The One Where He Gets Us

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One of my great frustrations with watching things on television, whether it’s a sporting event, game show, or other program, is the commercials. I understand that companies have to make people aware of their product and convince them to buy it but, selfishly, I’d rather they didn’t interrupt the nightly news to do it. The reality is that advertisements of one form or another exist everywhere we go. I guess we can chalk that up to living in a culture that’s driven by consumerism. Sporting events in particular, whether you’re watching on TV or attending a game at the local stadium in person, seem to be a hotbed for a variety of marketing campaigns. In the last couple of years one campaign has caught the attention of both Christians and non-Christians alike and has drawn a lot of criticism from both sides, He Gets Us, and while I appreciate the effort the message that it’s sending comes up well short of what our culture needs to hear.

One of the biggest arguments that I’ve heard in favor of these ads is that they are a conversation starter, meant to get people in the door and thinking about religion and faith. While that is an admirable goal I’m not sure this campaign starts that conversation off in the right way and, as a result, doesn’t take it in the right direction which will inevitably lead to the wrong conclusion. Other religions throughout the world see Jesus as a good teacher and highly moral person but not the son of God. In short, they deny his divinity and see Christianity as just another path to get to the same destination. The problem is that’s not who Jesus is and, coincidentally, not what Christianity is. The Christian faith is an offering of life to people who deserve death and this campaign does nothing to address that.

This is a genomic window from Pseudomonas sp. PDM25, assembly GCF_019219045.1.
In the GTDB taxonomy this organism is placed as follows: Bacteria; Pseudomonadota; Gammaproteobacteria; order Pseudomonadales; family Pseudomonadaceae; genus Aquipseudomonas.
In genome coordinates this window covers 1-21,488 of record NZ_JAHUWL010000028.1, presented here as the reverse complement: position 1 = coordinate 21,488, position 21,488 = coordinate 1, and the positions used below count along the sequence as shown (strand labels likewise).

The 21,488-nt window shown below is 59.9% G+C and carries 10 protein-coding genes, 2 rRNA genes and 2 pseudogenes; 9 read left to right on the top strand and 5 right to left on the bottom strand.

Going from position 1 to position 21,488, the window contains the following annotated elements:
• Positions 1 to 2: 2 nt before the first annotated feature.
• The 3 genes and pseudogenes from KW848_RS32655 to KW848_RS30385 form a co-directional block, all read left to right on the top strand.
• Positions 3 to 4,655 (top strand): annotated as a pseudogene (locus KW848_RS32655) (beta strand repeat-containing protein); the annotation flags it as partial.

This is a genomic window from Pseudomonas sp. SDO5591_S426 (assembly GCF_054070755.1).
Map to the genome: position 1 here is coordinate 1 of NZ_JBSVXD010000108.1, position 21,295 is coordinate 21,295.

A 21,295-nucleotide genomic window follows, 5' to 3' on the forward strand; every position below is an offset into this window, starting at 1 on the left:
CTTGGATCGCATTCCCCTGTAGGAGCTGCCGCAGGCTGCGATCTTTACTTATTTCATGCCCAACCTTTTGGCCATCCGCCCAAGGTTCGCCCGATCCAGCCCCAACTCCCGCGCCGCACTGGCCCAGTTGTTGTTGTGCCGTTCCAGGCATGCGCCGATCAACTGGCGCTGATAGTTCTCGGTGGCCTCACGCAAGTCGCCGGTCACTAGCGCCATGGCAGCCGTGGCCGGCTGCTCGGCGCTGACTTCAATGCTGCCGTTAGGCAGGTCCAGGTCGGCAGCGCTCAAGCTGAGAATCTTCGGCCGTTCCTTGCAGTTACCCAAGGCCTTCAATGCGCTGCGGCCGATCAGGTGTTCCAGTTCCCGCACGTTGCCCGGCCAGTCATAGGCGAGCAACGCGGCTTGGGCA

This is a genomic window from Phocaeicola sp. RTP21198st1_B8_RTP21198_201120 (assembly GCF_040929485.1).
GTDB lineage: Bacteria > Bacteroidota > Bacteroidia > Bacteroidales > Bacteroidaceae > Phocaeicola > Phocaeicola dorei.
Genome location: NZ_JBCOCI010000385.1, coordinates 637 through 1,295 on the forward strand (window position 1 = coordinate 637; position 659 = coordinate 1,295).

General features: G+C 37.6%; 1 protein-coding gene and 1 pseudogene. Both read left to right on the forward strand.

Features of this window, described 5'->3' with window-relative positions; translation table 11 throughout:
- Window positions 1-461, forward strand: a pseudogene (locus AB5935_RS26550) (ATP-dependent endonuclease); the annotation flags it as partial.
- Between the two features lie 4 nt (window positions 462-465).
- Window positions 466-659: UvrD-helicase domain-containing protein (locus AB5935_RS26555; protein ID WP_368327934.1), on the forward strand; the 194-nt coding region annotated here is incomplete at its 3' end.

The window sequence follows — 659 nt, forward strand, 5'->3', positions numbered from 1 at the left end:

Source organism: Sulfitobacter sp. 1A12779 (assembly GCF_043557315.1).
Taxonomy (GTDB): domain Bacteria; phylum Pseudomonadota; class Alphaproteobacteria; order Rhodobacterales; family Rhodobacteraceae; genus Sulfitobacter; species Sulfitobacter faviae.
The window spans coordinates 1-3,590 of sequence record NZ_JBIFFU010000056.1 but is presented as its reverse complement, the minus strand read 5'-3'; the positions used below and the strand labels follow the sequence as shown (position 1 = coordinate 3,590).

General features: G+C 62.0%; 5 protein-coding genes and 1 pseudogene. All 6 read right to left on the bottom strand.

It came out soon after the release of these commercials that the organization that put them together spent $10 million for just over a minute of airtime. Some have argued that this money could have been better spent doing more tangible things like getting needed supplies for a food pantry, contributing to the building of a hospital or some other important community activity. I actually agree with this assessment however we can’t stop there. Meeting physical needs is only one aspect of the Gospel. It’s a start, a foot in the door to meet the real need, spiritual redemption and restoration. That’s the whole Gospel and He Gets Us waters that down in the same way that the prosperity gospel and social gospel do. If you look closely at the images it becomes clear that the campaign’s backers are more interested in pushing a narrative than presenting the Gospel. They are appealing to who the culture wants to believe Jesus is as opposed to showing who he actually is. Its goal is inspiration not salvation as it lifts up Jesus as an example of how we should live (much like other religions do) and not the savior of the world that Scripture proclaims him to be.

At the end of the day it boils down to a fundamental difference in worldviews. There is a sense in which he does get us. Scripture tells us that Jesus “is not some high priest who has no sympathy for our weaknesses and flaws. He has already been tested in every way that we are tested; but He emerged victorious, without failing God.” (Hebrews 4:15, The Voice) The last part of that verse is crucial, he emerged victorious whereas everything that we try to do will ultimately come up short. Conservative commentator Matt Walsh summed it up the best when he said that this commercial, and I would argue the He Gets Us campaign in general, “offers the invitation then forgets what it is”. It comes from an incomplete understanding of who we are and a weak understanding of who Jesus is. Paul wrote that “all have sinned, and all their futile attempts to reach God in His glory fail.” (Romans 3:23, The Voice) It’s why Jesus challenged the woman caught in adultery to “go, and from now on sin no more” (John 8:11, ESV) and the apostles called people to “repent and be baptized every one of you in the name of Jesus Christ for the forgiveness of your sins.” (Acts 2:38, ESV) That’s the Gospel and that’s what we need to preach.

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